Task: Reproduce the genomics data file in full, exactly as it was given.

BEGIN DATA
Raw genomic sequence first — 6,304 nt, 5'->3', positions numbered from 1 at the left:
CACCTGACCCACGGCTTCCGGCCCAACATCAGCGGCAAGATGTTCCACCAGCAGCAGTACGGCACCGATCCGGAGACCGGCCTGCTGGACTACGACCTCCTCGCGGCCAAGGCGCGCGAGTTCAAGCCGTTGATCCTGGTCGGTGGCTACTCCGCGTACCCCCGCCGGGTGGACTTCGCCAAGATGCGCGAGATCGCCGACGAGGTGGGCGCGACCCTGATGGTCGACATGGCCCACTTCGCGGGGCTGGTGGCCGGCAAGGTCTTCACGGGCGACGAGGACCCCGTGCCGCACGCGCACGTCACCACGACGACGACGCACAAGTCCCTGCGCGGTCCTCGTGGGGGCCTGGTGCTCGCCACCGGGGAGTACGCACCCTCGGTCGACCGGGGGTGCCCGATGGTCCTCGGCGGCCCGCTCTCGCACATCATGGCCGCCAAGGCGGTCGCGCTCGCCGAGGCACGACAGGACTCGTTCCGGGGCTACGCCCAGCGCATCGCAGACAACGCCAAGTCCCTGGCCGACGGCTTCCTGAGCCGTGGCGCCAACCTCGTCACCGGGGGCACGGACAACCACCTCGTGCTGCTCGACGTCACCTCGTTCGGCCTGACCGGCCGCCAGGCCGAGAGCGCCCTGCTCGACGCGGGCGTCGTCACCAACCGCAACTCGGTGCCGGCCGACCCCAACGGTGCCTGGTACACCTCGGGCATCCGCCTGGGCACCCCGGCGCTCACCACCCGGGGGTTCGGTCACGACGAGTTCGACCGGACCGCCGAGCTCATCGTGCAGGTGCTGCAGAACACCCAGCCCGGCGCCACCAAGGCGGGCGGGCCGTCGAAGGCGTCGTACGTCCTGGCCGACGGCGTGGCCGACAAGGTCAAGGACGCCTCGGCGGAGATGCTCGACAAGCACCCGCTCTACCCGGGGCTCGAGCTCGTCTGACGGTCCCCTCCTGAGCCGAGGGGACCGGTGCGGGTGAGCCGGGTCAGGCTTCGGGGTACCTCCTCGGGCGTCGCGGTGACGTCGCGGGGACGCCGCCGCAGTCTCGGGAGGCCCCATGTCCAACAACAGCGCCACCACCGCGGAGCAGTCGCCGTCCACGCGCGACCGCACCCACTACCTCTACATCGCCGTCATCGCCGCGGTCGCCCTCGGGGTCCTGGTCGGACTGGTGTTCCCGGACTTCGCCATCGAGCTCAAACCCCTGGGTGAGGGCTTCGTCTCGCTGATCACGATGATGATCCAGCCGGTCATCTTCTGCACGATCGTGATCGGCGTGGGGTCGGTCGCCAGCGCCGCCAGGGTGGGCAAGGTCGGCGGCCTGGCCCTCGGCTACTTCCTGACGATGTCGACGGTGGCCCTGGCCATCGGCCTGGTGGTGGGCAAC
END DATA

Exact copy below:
Raw genomic sequence first — 6,304 nt, 5'->3', positions numbered from 1 at the left:
CACCTGACCCACGGCTTCCGGCCCAACATCAGCGGCAAGATGTTCCACCAGCAGCAGTACGGCACCGATCCGGAGACCGGCCTGCTGGACTACGACCTCCTCGCGGCCAAGGCGCGCGAGTTCAAGCCGTTGATCCTGGTCGGTGGCTACTCCGCGTACCCCCGCCGGGTGGACTTCGCCAAGATGCGCGAGATCGCCGACGAGGTGGGCGCGACCCTGATGGTCGACATGGCCCACTTCGCGGGGCTGGTGGCCGGCAAGGTCTTCACGGGCGACGAGGACCCCGTGCCGCACGCGCACGTCACCACGACGACGACGCACAAGTCCCTGCGCGGTCCTCGTGGGGGCCTGGTGCTCGCCACCGGGGAGTACGCACCCTCGGTCGACCGGGGGTGCCCGATGGTCCTCGGCGGCCCGCTCTCGCACATCATGGCCGCCAAGGCGGTCGCGCTCGCCGAGGCACGACAGGACTCGTTCCGGGGCTACGCCCAGCGCATCGCAGACAACGCCAAGTCCCTGGCCGACGGCTTCCTGAGCCGTGGCGCCAACCTCGTCACCGGGGGCACGGACAACCACCTCGTGCTGCTCGACGTCACCTCGTTCGGCCTGACCGGCCGCCAGGCCGAGAGCGCCCTGCTCGACGCGGGCGTCGTCACCAACCGCAACTCGGTGCCGGCCGACCCCAACGGTGCCTGGTACACCTCGGGCATCCGCCTGGGCACCCCGGCGCTCACCACCCGGGGGTTCGGTCACGACGAGTTCGACCGGACCGCCGAGCTCATCGTGCAGGTGCTGCAGAACACCCAGCCCGGCGCCACCAAGGCGGGCGGGCCGTCGAAGGCGTCGTACGTCCTGGCCGACGGCGTGGCCGACAAGGTCAAGGACGCCTCGGCGGAGATGCTCGACAAGCACCCGCTCTACCCGGGGCTCGAGCTCGTCTGACGGTCCCCTCCTGAGCCGAGGGGACCGGTGCGGGTGAGCCGGGTCAGGCTTCGGGGTACCTCCTCGGGCGTCGCGGTGACGTCGCGGGGACGCCGCCGCAGTCTCGGGAGGCCCCATGTCCAACAACAGCGCCACCACCGCGGAGCAGTCGCCGTCCACGCGCGACCGCACCCACTACCTCTACATCGCCGTCATCGCCGCGGTCGCCCTCGGGGTCCTGGTCGGACTGGTGTTCCCGGACTTCGCCATCGAGCTCAAACCCCTGGGTGAGGGCTTCGTCTCGCTGATCACGATGATGATCCAGCCGGTCATCTTCTGCACGATCGTGATCGGCGTGGGGTCGGTCGCCAGCGCCGCCAGGGTGGGCAAGGTCGGCGGCCTGGCCCTCGGCTACTTCCTGACGATGTCGACGGTGGCCCTGGCCATCGGCCTGGTGGTGGGCAAC